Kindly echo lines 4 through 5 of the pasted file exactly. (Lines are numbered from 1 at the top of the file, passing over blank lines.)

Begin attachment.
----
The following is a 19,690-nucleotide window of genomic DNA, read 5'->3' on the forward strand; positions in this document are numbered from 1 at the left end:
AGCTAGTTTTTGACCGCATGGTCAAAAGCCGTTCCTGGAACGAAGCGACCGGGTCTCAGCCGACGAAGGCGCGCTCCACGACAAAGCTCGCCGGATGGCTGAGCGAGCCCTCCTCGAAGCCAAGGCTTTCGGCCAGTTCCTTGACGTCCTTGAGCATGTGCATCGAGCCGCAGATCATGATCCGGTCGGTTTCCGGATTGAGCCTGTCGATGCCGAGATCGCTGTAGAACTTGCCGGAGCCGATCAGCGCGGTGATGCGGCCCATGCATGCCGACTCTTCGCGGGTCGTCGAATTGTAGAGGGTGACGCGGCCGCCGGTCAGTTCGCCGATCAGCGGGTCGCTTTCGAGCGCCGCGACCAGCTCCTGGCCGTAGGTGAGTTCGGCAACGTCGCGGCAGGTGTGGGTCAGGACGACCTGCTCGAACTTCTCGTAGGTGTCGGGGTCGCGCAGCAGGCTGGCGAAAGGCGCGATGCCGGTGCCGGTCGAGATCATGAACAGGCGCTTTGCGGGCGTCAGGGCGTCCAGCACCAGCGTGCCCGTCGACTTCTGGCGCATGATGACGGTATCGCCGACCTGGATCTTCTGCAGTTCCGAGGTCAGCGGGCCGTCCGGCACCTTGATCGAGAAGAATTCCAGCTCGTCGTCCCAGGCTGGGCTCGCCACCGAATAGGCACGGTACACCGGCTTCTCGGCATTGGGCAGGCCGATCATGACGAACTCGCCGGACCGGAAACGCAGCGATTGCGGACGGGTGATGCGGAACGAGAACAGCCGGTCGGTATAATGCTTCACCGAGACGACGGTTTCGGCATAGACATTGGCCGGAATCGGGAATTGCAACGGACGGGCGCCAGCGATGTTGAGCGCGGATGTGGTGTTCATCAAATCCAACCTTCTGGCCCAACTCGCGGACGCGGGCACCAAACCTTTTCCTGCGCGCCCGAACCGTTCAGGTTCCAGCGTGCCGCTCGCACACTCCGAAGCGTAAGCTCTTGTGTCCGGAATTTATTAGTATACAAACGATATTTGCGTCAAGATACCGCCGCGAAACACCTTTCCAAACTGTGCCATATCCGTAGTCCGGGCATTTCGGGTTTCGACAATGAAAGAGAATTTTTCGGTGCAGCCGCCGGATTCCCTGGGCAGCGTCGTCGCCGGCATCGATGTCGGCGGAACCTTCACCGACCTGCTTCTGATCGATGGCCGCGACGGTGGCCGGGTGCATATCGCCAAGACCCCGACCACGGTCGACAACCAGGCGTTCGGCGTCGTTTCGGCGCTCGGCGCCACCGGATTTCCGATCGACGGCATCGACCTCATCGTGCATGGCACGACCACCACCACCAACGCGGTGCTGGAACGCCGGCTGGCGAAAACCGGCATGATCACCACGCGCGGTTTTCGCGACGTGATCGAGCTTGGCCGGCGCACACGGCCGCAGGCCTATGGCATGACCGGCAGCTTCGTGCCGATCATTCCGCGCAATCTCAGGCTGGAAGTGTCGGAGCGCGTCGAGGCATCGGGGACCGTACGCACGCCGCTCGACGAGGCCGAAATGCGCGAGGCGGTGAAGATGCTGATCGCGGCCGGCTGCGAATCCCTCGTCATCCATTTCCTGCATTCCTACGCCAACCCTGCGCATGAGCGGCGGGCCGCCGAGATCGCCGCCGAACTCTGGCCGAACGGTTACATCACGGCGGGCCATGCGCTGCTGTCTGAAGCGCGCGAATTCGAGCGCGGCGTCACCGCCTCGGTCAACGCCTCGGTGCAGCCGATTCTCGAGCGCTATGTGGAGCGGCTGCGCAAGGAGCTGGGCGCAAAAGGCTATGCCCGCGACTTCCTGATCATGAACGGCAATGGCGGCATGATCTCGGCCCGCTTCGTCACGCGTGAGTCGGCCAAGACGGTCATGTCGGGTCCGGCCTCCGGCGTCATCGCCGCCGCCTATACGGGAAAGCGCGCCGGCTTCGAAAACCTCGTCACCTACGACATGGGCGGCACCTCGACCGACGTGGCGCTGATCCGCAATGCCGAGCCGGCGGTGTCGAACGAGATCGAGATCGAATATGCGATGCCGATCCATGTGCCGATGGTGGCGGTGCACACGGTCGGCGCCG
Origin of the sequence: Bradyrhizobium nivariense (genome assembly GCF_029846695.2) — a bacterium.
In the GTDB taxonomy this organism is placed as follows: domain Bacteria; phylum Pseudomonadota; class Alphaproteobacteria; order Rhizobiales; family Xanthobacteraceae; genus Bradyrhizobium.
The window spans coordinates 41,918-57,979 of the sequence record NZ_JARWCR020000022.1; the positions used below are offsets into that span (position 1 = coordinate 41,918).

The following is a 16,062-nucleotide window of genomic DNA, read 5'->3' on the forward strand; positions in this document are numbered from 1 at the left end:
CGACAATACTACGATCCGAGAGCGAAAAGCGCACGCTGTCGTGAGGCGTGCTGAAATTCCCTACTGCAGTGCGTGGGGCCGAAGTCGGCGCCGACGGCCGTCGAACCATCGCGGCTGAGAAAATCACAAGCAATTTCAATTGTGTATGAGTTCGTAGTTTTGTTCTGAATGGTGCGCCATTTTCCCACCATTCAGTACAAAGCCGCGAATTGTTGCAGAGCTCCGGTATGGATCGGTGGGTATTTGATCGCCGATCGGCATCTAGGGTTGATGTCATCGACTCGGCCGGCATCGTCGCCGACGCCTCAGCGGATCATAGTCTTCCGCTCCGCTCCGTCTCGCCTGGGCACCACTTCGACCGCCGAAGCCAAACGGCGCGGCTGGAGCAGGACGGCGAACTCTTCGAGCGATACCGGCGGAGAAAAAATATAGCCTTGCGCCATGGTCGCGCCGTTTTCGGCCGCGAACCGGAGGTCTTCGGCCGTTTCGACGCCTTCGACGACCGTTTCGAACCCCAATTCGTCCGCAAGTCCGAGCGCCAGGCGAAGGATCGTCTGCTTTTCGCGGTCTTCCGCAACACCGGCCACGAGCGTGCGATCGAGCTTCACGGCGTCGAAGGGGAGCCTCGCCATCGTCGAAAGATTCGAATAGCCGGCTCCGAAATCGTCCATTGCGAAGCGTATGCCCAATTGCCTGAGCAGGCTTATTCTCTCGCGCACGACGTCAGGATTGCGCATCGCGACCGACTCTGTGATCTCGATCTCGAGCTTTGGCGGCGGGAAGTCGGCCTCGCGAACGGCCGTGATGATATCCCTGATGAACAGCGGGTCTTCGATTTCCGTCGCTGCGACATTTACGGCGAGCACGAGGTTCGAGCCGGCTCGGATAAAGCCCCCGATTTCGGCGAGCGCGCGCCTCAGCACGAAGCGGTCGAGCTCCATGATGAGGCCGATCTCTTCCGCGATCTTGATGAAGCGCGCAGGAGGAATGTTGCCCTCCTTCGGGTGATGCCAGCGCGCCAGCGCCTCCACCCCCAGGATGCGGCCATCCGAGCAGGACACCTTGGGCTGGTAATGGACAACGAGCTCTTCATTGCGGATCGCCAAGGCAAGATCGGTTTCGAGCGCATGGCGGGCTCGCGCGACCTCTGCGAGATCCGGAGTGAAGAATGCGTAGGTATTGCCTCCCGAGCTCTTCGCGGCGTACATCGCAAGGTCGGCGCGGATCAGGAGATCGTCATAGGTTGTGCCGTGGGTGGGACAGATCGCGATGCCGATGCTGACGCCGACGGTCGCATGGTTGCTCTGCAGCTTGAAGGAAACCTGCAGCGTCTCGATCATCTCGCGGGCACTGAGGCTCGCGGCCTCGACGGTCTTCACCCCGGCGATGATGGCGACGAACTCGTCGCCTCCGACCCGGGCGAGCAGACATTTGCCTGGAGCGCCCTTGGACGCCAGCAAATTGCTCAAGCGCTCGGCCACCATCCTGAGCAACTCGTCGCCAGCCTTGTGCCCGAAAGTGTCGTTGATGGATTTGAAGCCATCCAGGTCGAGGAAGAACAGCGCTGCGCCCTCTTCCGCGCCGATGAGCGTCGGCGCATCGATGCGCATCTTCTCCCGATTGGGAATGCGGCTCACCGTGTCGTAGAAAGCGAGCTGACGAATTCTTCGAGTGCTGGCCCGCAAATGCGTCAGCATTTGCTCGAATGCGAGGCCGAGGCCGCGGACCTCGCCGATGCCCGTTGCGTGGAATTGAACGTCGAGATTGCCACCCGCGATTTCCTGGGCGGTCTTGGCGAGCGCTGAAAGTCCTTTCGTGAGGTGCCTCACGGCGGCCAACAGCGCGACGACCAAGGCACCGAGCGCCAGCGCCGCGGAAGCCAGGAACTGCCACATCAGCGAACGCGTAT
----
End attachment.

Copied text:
In the GTDB taxonomy this organism is placed as follows: domain Bacteria; phylum Pseudomonadota; class Alphaproteobacteria; order Rhizobiales; family Xanthobacteraceae; genus Bradyrhizobium.
The window spans coordinates 41,918-57,979 of the sequence record NZ_JARWCR020000022.1; the positions used below are offsets into that span (position 1 = coordinate 41,918).